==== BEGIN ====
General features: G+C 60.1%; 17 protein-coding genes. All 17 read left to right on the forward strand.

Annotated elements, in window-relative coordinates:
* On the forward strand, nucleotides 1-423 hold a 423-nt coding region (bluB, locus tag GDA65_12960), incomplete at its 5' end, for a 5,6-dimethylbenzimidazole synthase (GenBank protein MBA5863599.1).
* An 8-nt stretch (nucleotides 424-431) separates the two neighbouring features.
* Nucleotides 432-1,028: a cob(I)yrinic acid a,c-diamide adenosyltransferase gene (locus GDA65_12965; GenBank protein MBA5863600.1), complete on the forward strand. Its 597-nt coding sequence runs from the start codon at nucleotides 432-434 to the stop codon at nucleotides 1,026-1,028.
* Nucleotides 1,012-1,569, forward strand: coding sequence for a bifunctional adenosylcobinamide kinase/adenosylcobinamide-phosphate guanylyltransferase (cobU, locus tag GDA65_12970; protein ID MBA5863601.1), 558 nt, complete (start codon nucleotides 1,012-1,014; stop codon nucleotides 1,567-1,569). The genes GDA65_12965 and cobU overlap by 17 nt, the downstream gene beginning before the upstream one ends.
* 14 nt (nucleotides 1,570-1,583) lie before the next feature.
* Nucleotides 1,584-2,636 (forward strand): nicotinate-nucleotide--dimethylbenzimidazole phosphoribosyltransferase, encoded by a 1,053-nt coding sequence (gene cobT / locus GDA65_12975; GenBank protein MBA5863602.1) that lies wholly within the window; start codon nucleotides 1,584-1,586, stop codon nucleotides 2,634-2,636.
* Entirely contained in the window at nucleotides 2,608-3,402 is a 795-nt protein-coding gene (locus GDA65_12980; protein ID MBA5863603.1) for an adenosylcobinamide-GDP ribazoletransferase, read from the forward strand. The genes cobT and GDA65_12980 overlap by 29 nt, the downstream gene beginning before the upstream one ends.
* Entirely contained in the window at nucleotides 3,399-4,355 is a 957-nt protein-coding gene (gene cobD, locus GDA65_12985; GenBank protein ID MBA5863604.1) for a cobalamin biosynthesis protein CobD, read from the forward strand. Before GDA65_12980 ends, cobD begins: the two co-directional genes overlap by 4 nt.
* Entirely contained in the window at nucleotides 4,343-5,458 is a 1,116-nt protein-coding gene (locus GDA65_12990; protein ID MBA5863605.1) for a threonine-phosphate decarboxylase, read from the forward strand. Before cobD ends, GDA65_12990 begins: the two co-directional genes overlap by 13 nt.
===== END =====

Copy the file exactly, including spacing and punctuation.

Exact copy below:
General features: G+C 60.1%; 17 protein-coding genes. All 17 read left to right on the forward strand.

Annotated elements, in window-relative coordinates:
* On the forward strand, nucleotides 1-423 hold a 423-nt coding region (bluB, locus tag GDA65_12960), incomplete at its 5' end, for a 5,6-dimethylbenzimidazole synthase (GenBank protein MBA5863599.1).
* An 8-nt stretch (nucleotides 424-431) separates the two neighbouring features.
* Nucleotides 432-1,028: a cob(I)yrinic acid a,c-diamide adenosyltransferase gene (locus GDA65_12965; GenBank protein MBA5863600.1), complete on the forward strand. Its 597-nt coding sequence runs from the start codon at nucleotides 432-434 to the stop codon at nucleotides 1,026-1,028.
* Nucleotides 1,012-1,569, forward strand: coding sequence for a bifunctional adenosylcobinamide kinase/adenosylcobinamide-phosphate guanylyltransferase (cobU, locus tag GDA65_12970; protein ID MBA5863601.1), 558 nt, complete (start codon nucleotides 1,012-1,014; stop codon nucleotides 1,567-1,569). The genes GDA65_12965 and cobU overlap by 17 nt, the downstream gene beginning before the upstream one ends.
* 14 nt (nucleotides 1,570-1,583) lie before the next feature.
* Nucleotides 1,584-2,636 (forward strand): nicotinate-nucleotide--dimethylbenzimidazole phosphoribosyltransferase, encoded by a 1,053-nt coding sequence (gene cobT / locus GDA65_12975; GenBank protein MBA5863602.1) that lies wholly within the window; start codon nucleotides 1,584-1,586, stop codon nucleotides 2,634-2,636.
* Entirely contained in the window at nucleotides 2,608-3,402 is a 795-nt protein-coding gene (locus GDA65_12980; protein ID MBA5863603.1) for an adenosylcobinamide-GDP ribazoletransferase, read from the forward strand. The genes cobT and GDA65_12980 overlap by 29 nt, the downstream gene beginning before the upstream one ends.
* Entirely contained in the window at nucleotides 3,399-4,355 is a 957-nt protein-coding gene (gene cobD, locus GDA65_12985; GenBank protein ID MBA5863604.1) for a cobalamin biosynthesis protein CobD, read from the forward strand. Before GDA65_12980 ends, cobD begins: the two co-directional genes overlap by 4 nt.
* Entirely contained in the window at nucleotides 4,343-5,458 is a 1,116-nt protein-coding gene (locus GDA65_12990; protein ID MBA5863605.1) for a threonine-phosphate decarboxylase, read from the forward strand. Before cobD ends, GDA65_12990 begins: the two co-directional genes overlap by 13 nt.